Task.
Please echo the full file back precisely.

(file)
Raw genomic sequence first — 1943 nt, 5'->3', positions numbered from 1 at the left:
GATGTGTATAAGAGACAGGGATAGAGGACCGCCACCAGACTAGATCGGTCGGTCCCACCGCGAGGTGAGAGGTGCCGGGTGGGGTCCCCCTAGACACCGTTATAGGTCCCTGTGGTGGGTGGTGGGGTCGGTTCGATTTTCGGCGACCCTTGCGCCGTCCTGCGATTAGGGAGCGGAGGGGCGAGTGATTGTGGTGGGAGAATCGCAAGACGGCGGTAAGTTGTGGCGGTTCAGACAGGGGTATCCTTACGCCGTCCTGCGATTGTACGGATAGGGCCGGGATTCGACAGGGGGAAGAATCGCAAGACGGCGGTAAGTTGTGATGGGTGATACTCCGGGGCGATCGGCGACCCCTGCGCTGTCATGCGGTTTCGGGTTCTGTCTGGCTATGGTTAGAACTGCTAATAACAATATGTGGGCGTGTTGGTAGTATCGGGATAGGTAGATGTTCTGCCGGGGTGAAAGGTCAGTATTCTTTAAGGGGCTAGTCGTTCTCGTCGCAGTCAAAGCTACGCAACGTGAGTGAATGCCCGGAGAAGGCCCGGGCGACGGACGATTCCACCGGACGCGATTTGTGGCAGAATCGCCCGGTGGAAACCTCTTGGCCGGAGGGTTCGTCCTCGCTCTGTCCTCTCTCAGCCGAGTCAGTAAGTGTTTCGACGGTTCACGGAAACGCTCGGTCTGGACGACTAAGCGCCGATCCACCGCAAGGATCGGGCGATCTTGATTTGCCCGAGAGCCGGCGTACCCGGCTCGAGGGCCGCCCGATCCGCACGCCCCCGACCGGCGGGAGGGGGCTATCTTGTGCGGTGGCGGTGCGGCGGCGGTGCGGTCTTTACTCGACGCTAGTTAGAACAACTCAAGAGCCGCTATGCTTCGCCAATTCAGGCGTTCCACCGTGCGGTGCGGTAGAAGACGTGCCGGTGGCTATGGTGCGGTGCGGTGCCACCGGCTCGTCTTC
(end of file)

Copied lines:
Raw genomic sequence first — 1943 nt, 5'->3', positions numbered from 1 at the left:
GATGTGTATAAGAGACAGGGATAGAGGACCGCCACCAGACTAGATCGGTCGGTCCCACCGCGAGGTGAGAGGTGCCGGGTGGGGTCCCCCTAGACACCGTTATAGGTCCCTGTGGTGGGTGGTGGGGTCGGTTCGATTTTCGGCGACCCTTGCGCCGTCCTGCGATTAGGGAGCGGAGGGGCGAGTGATTGTGGTGGGAGAATCGCAAGACGGCGGTAAGTTGTGGCGGTTCAGACAGGGGTATCCTTACGCCGTCCTGCGATTGTACGGATAGGGCCGGGATTCGACAGGGGGAAGAATCGCAAGACGGCGGTAAGTTGTGATGGGTGATACTCCGGGGCGATCGGCGACCCCTGCGCTGTCATGCGGTTTCGGGTTCTGTCTGGCTATGGTTAGAACTGCTAATAACAATATGTGGGCGTGTTGGTAGTATCGGGATAGGTAGATGTTCTGCCGGGGTGAAAGGTCAGTATTCTTTAAGGGGCTAGTCGTTCTCGTCGCAGTCAAAGCTACGCAACGTGAGTGAATGCCCGGAGAAGGCCCGGGCGACGGACGATTCCACCGGACGCGATTTGTGGCAGAATCGCCCGGTGGAAACCTCTTGGCCGGAGGGTTCGTCCTCGCTCTGTCCTCTCTCAGCCGAGTCAGTAAGTGTTTCGACGGTTCACGGAAACGCTCGGTCTGGACGACTAAGCGCCGATCCACCGCAAGGATCGGGCGATCTTGATTTGCCCGAGAGCCGGCGTACCCGGCTCGAGGGCCGCCCGATCCGCACGCCCCCGACCGGCGGGAGGGGGCTATCTTGTGCGGTGGCGGTGCGGCGGCGGTGCGGTCTTTACTCGACGCTAGTTAGAACAACTCAAGAGCCGCTATGCTTCGCCAATTCAGGCGTTCCACCGTGCGGTGCGGTAGAAGACGTGCCGGTGGCTATGGTGCGGTGCGGTGCCACCGGCTCGTCTTC